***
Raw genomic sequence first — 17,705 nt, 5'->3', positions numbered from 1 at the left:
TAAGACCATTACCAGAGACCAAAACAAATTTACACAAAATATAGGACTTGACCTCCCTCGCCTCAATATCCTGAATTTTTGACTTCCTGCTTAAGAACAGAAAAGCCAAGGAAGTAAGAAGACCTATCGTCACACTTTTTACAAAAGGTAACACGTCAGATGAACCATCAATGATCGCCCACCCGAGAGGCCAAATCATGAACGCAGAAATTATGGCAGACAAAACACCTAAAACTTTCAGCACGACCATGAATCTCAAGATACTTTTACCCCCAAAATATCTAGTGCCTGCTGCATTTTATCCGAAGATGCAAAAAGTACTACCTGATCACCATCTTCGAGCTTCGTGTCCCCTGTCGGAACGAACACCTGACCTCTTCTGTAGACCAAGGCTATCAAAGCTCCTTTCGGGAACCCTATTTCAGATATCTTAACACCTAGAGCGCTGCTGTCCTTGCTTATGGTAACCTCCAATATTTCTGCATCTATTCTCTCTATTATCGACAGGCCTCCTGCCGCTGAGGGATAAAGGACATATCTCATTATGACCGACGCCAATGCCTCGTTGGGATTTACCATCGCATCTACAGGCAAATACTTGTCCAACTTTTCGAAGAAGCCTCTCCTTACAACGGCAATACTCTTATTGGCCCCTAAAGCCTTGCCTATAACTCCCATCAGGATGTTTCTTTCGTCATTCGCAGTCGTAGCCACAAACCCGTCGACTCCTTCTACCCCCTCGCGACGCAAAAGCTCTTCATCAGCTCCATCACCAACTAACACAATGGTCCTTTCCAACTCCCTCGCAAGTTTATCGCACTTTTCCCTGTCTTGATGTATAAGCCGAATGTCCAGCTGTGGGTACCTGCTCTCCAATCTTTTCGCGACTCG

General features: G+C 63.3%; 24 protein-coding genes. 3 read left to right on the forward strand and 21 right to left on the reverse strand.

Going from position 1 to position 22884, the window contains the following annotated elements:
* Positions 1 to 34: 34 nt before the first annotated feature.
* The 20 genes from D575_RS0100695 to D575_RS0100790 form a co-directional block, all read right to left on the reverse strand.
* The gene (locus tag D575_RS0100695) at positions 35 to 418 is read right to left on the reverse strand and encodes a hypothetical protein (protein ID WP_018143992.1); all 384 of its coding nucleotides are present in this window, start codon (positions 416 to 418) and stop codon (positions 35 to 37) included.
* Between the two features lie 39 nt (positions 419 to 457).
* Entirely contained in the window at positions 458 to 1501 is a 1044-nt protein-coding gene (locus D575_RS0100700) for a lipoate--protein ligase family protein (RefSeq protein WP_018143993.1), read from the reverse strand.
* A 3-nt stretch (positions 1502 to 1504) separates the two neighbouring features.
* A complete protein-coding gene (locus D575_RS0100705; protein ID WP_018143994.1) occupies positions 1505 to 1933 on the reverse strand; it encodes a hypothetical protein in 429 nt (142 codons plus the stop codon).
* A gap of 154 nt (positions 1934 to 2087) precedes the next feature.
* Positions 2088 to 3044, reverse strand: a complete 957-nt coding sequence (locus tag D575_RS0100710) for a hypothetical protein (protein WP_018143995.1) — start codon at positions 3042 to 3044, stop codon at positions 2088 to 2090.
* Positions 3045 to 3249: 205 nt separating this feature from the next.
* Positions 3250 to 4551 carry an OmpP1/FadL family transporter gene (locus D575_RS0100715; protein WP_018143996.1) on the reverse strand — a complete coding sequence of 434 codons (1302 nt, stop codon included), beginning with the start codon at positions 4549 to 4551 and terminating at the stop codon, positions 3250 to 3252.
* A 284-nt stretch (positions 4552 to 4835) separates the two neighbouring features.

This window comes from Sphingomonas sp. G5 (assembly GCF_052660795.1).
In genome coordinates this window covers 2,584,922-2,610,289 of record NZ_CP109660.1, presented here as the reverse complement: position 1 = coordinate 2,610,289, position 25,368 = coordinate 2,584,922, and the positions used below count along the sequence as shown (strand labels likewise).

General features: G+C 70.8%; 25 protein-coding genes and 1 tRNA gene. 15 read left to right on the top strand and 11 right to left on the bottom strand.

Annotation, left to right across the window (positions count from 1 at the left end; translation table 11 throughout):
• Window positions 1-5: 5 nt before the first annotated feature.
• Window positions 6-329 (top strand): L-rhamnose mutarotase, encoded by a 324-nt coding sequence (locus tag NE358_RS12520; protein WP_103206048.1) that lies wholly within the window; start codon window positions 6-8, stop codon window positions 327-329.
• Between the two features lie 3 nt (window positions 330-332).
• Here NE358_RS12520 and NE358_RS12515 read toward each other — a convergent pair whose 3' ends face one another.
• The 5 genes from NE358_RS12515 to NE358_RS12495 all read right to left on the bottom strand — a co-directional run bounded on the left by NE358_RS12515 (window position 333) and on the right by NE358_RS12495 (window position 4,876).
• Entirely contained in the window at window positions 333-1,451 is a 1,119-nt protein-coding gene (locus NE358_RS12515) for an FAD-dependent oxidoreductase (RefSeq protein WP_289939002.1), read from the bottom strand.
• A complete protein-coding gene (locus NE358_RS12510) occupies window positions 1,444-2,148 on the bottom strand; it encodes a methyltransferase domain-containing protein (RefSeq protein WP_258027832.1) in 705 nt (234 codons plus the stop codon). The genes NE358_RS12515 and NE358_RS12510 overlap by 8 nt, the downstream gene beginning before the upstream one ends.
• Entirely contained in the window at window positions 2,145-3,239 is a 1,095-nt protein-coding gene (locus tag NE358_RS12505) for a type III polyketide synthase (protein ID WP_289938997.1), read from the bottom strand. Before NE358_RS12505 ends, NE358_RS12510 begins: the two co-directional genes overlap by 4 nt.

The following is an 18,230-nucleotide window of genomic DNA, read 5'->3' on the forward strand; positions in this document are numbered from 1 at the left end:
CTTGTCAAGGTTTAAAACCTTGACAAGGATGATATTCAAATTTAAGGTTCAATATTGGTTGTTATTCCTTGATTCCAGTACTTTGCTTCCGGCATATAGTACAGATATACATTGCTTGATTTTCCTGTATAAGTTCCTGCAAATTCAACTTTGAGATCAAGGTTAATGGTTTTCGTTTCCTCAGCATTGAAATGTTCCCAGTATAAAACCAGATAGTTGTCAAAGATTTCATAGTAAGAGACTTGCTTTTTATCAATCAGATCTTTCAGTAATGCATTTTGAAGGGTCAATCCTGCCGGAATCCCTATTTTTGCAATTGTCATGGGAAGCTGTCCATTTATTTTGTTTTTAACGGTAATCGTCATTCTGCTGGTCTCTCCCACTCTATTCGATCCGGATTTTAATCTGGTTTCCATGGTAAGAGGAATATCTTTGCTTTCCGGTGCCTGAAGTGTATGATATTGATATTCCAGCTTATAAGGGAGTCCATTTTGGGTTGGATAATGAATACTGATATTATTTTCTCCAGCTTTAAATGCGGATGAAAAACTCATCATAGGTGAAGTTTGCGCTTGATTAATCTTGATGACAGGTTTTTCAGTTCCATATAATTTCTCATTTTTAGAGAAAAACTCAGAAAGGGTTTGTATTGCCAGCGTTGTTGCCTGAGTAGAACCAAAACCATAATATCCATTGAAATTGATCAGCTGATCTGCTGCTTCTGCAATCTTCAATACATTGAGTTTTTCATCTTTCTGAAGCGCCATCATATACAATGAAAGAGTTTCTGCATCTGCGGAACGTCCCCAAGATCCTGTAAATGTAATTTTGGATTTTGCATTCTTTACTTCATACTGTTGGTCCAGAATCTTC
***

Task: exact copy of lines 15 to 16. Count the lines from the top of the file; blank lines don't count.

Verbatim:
* Positions 3250 to 4551 carry an OmpP1/FadL family transporter gene (locus D575_RS0100715; protein WP_018143996.1) on the reverse strand — a complete coding sequence of 434 codons (1302 nt, stop codon included), beginning with the start codon at positions 4549 to 4551 and terminating at the stop codon, positions 3250 to 3252.
* A 284-nt stretch (positions 4552 to 4835) separates the two neighbouring features.